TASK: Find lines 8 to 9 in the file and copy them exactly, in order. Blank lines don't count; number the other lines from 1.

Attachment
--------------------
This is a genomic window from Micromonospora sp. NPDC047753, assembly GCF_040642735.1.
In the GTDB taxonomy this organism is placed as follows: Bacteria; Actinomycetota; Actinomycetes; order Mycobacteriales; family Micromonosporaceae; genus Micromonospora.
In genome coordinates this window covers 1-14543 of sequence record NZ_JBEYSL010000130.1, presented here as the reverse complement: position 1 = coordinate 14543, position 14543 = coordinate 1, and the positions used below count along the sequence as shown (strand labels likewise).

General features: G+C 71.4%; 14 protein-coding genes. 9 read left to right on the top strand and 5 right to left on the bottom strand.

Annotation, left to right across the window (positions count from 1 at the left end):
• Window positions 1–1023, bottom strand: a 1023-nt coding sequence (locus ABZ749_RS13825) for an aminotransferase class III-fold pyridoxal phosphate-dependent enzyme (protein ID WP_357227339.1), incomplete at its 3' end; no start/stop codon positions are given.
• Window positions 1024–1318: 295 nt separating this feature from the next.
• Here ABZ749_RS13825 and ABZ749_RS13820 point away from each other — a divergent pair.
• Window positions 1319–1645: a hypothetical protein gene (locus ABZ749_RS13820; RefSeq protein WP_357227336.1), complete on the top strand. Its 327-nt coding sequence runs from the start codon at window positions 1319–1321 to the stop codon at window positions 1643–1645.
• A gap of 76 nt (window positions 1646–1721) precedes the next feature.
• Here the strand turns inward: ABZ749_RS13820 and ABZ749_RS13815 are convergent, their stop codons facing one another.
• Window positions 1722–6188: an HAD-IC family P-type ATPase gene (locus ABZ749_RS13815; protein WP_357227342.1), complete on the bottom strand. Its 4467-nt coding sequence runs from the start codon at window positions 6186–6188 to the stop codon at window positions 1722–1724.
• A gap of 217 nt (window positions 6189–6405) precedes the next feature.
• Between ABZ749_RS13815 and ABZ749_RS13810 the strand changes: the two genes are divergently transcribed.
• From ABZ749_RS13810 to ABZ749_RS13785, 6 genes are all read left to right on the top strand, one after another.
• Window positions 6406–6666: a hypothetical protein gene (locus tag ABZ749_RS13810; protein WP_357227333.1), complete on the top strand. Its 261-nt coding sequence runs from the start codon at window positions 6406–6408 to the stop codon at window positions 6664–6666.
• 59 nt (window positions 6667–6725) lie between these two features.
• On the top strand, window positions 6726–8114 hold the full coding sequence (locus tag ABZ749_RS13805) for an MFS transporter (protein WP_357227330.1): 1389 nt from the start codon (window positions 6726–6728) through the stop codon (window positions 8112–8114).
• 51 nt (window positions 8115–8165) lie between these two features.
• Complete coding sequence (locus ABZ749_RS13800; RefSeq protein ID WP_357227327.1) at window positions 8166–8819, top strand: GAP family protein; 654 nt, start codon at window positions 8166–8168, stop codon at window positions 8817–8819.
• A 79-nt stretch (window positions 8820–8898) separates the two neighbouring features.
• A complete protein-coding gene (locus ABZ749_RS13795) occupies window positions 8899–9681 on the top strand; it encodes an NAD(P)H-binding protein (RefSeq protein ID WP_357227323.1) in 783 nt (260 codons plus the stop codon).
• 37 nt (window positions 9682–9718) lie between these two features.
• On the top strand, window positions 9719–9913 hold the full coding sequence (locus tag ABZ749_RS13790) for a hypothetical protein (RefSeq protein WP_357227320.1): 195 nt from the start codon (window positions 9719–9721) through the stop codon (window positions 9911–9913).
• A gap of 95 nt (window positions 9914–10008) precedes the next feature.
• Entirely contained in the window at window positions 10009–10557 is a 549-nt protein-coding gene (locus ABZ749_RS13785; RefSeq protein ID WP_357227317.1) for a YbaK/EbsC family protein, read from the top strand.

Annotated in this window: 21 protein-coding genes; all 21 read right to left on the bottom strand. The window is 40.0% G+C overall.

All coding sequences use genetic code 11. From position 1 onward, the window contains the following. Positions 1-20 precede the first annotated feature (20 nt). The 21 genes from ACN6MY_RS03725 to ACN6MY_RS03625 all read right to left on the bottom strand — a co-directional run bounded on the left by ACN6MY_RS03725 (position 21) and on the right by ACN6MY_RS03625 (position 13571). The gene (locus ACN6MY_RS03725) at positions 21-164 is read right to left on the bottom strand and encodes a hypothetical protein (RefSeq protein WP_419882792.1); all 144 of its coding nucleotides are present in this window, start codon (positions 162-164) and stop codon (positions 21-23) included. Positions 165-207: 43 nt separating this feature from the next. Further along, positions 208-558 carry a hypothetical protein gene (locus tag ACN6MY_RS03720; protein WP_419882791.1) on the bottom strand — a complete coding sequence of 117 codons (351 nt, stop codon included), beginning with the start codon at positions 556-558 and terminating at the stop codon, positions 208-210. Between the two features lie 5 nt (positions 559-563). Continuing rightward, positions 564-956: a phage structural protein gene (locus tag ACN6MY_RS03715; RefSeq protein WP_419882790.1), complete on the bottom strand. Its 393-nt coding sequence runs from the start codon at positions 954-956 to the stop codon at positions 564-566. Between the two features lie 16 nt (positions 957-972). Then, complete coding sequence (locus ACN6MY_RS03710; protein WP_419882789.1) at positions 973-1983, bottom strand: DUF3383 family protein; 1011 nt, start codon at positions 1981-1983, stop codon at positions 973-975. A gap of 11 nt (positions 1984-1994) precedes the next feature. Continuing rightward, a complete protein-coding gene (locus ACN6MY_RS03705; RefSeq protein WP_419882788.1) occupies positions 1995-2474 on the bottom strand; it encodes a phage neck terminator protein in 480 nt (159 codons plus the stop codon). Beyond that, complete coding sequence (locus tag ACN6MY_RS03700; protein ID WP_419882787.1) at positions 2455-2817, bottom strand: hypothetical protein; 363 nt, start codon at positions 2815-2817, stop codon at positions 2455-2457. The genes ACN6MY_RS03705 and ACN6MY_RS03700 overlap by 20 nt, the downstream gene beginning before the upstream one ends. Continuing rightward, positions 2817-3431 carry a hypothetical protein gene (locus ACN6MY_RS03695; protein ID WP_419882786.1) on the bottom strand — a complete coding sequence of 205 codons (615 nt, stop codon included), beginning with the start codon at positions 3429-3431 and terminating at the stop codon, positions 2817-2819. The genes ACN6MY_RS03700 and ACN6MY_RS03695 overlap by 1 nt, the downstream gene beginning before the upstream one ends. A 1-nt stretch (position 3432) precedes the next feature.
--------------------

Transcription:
• Here ABZ749_RS13825 and ABZ749_RS13820 point away from each other — a divergent pair.
• Window positions 1319–1645: a hypothetical protein gene (locus ABZ749_RS13820; RefSeq protein WP_357227336.1), complete on the top strand. Its 327-nt coding sequence runs from the start codon at window positions 1319–1321 to the stop codon at window positions 1643–1645.